Britain is rolling out its new Online Safety bill, an update from the Online Harms White Paper released in December 2020, discouraging companies like Facebook from using end-to-end encryption. Priti Patel, UK’s Home Secretary, has been notably against end-to-end encryption for years and is planning to deliver a keynote speech at an April 19th child protection charity’s event focused on exposing the dangers of end-to-end encryption. Richard Blech of XSOC CORP offers perspective.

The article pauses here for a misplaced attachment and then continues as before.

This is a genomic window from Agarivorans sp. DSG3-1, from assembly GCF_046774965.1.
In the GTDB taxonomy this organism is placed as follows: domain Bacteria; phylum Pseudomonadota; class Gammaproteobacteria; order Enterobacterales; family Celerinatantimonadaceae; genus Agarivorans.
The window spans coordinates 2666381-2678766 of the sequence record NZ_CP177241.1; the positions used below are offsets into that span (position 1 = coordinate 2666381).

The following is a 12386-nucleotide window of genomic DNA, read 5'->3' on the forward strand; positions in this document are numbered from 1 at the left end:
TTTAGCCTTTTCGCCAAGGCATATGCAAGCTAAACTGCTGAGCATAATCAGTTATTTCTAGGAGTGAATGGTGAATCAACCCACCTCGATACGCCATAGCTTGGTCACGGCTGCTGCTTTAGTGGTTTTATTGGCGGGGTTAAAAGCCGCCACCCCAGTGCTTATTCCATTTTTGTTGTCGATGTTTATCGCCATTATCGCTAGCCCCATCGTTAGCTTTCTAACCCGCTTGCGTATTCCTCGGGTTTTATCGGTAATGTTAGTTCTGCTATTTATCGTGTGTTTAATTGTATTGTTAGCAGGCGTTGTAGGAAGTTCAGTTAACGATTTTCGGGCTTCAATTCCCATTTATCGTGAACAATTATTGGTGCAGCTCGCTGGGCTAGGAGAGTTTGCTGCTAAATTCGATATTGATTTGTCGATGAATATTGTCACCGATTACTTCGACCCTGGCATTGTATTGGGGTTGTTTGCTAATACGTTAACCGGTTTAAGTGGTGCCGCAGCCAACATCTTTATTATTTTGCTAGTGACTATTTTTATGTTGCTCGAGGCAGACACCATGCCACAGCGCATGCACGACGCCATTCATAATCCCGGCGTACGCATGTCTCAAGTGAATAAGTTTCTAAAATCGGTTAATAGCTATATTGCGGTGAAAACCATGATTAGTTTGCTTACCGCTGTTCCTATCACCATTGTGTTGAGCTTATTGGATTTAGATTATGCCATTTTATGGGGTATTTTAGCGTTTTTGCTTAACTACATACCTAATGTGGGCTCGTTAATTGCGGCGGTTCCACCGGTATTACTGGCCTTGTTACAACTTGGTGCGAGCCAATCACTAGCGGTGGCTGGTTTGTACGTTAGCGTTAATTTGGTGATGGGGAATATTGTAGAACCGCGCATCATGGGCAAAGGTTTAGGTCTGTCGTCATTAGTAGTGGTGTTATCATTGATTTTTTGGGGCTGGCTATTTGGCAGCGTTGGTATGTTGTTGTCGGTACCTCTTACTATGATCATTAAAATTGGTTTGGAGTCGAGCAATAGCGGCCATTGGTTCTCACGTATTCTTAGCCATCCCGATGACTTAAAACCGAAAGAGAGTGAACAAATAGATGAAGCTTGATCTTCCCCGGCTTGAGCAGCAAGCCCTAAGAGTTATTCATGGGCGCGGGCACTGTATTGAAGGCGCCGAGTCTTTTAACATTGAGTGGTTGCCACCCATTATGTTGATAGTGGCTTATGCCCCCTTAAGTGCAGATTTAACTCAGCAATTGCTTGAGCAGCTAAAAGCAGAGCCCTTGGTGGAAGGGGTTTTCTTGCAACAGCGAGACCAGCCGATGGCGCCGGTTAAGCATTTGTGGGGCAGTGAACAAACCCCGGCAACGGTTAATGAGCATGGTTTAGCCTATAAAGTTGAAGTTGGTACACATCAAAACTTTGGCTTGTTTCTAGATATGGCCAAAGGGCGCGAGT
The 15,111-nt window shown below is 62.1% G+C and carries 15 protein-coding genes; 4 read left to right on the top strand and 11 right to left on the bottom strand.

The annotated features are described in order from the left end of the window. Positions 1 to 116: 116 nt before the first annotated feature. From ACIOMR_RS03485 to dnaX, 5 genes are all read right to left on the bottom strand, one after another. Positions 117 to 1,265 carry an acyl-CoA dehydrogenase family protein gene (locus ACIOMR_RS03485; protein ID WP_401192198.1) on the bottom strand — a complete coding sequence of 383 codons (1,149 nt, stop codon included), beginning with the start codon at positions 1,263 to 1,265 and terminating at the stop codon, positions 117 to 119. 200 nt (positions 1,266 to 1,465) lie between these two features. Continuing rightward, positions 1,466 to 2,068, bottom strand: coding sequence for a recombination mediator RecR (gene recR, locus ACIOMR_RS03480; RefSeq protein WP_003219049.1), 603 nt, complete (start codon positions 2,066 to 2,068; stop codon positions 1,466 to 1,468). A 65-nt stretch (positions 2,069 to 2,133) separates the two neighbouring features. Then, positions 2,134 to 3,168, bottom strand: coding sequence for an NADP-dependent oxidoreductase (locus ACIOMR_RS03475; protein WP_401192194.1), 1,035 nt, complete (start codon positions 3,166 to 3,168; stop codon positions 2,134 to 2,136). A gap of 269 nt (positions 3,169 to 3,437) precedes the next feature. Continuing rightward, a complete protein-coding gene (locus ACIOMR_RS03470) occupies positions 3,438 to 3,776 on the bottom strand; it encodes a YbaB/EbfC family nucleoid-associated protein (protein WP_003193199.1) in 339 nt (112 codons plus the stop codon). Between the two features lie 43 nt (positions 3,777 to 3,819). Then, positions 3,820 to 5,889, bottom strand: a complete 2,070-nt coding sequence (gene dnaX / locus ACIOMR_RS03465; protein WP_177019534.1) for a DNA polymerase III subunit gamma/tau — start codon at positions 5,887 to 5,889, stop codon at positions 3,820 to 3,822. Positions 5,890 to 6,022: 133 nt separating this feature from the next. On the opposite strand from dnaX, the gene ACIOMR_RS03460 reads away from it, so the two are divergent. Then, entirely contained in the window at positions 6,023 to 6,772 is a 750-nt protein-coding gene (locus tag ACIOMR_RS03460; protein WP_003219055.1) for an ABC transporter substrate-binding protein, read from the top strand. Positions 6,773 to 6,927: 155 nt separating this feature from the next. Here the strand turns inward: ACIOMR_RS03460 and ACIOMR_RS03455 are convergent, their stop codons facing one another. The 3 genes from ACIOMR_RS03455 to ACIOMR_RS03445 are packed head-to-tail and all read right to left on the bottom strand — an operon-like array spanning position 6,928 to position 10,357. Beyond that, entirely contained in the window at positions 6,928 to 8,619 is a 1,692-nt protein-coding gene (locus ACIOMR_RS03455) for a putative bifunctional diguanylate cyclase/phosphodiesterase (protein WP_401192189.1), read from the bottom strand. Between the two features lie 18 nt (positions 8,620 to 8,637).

<p>The US government as well as other nation\’s governments will always come up with an important sounding theme that will focus on the name of said theme to distract the underlying broadness of what their reach will be. To make the issue about child exploitation or other \"news of the day\" issues to be the reason to overreach cannot ever be acceptable in a democratic society.</p> <p> </p> <p>American administrations have grappled with public encryption policy decisions since at least 1972, when the National Bureau of Standards (now called the National Institute of Standards and Technology or NIST) began work on what was to become the Data Encryption Standard or DES. DES was to be a public standard, meaning that it was to be freely available for use by both the government and the private sector. The National Security Agency (NSA) insisted, in the name of national security, that DES be limited to a 56-bit key. (A 56-bit key was barely adequate in 1976 when the DES standard was approved and is laughably insecure today.) The NSA’s insistence was based on the premise that it needed the capability to break DES encryption in matters of, well, national security.</p> <p> </p> <p>And therein lies the rub. The NSA in particular, and the government in general, isn’t interested in information security. It is interested in national security, the definition and priorities of which vary by year and administration. What has been constant is the conflation of security and surveillance. The relationship between the two is inversely proportional. A state of information security prioritizes and preserves data sovereignty and privacy. Surveillance, conversely, is about monitoring behavior or activities for purposes of influence, coercion or protection.</p> <p> </p> <p>Surveillance does not correlate to improved security — it actually weakens it. The Communications Assistance for Law Enforcement Act (CALEA) is a 1994 law mandating that phone companies build wiretapping mechanisms into their call switching mechanisms so that the U.S. government could more efficiently conduct domestic surveillance (e.g., “lawful intercept,” or LI). Unfortunately, CALEA caused unintentional vulnerabilities in internet switches made by Cisco. Indeed, when CALEA-compliant switches were assessed by the NSA for use in Department of Defense (DoD) networks, significant vulnerabilities were found in switches used for testing.</p> <p> </p> <p>The vulnerabilities are not just theoretical. Over a 10-month period (and possibly much longer) ending in 2005, the phones of over 100 senior members of the Greek government were bugged due to an LI capability in Ericsson switches used by Vodafone Greece, the country’s largest cellular communications provider. The LI capability was co-opted and exploited by one or more malicious actors.</p>